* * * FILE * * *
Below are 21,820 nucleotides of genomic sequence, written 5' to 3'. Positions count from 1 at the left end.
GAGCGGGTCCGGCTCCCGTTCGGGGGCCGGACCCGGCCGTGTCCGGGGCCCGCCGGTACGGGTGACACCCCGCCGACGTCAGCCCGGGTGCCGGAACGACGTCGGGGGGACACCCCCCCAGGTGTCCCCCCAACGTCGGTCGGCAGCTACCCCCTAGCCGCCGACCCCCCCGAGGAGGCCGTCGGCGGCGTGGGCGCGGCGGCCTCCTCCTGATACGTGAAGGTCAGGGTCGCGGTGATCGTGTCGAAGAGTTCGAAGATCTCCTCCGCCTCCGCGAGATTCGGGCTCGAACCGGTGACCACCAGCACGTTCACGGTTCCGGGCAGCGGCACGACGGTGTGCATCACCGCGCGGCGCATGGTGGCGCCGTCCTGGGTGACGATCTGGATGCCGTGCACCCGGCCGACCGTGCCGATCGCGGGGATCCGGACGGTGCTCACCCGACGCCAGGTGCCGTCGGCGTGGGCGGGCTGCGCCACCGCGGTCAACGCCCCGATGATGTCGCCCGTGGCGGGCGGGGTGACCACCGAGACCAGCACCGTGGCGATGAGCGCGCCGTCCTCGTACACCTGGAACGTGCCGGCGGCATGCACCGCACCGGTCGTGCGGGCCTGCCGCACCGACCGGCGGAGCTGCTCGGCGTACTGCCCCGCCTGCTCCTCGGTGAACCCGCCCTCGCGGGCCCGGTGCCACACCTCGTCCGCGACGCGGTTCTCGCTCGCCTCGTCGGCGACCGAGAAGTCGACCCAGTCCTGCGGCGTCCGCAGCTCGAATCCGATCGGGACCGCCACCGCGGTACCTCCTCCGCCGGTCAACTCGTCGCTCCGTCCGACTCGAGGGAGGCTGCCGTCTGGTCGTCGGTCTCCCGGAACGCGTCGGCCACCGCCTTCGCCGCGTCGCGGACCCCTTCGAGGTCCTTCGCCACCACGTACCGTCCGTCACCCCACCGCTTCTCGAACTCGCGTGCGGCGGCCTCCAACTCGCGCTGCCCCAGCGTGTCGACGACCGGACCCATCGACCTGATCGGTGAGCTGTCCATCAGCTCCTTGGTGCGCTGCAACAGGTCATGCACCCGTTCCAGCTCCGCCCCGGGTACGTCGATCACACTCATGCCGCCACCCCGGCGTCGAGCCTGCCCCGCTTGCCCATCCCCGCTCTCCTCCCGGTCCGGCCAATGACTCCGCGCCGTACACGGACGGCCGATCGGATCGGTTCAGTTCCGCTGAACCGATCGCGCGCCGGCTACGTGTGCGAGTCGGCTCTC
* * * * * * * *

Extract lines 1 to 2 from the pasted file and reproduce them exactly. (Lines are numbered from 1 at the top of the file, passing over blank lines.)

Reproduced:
Below are 21,820 nucleotides of genomic sequence, written 5' to 3'. Positions count from 1 at the left end.
GAGCGGGTCCGGCTCCCGTTCGGGGGCCGGACCCGGCCGTGTCCGGGGCCCGCCGGTACGGGTGACACCCCGCCGACGTCAGCCCGGGTGCCGGAACGACGTCGGGGGGACACCCCCCCAGGTGTCCCCCCAACGTCGGTCGGCAGCTACCCCCTAGCCGCCGACCCCCCCGAGGAGGCCGTCGGCGGCGTGGGCGCGGCGGCCTCCTCCTGATACGTGAAGGTCAGGGTCGCGGTGATCGTGTCGAAGAGTTCGAAGATCTCCTCCGCCTCCGCGAGATTCGGGCTCGAACCGGTGACCACCAGCACGTTCACGGTTCCGGGCAGCGGCACGACGGTGTGCATCACCGCGCGGCGCATGGTGGCGCCGTCCTGGGTGACGATCTGGATGCCGTGCACCCGGCCGACCGTGCCGATCGCGGGGATCCGGACGGTGCTCACCCGACGCCAGGTGCCGTCGGCGTGGGCGGGCTGCGCCACCGCGGTCAACGCCCCGATGATGTCGCCCGTGGCGGGCGGGGTGACCACCGAGACCAGCACCGTGGCGATGAGCGCGCCGTCCTCGTACACCTGGAACGTGCCGGCGGCATGCACCGCACCGGTCGTGCGGGCCTGCCGCACCGACCGGCGGAGCTGCTCGGCGTACTGCCCCGCCTGCTCCTCGGTGAACCCGCCCTCGCGGGCCCGGTGCCACACCTCGTCCGCGACGCGGTTCTCGCTCGCCTCGTCGGCGACCGAGAAGTCGACCCAGTCCTGCGGCGTCCGCAGCTCGAATCCGATCGGGACCGCCACCGCGGTACCTCCTCCGCCGGTCAACTCGTCGCTCCGTCCGACTCGAGGGAGGCTGCCGTCTGGTCGTCGGTCTCCCGGAACGCGTCGGCCACCGCCTTCGCCGCGTCGCGGACCCCTTCGAGGTCCTTCGCCACCACGTACCGTCCGTCACCCCACCGCTTCTCGAACTCGCGTGCGGCGGCCTCCAACTCGCGCTGCCCCAGCGTGTCGACGACCGGACCCATCGACCTGATCGGTGAGCTGTCCATCAGCTCCTTGGTGCGCTGCAACAGGTCATGCACCCGTTCCAGCTCCGCCCCGGGTACGTCGATCACACTCATGCCGCCACCCCGGCGTCGAGCCTGCCCCGCTTGCCCATCCCCGCTCTCCTCCCGGTCCGGCCAATGACTCCGCGCCGTACACGGACGGCCGATCGGATCGGTTCAGTTCCGCTGAACCGATCGCGCGCCGGCTACGTGTGCGAGTCGGCTCTC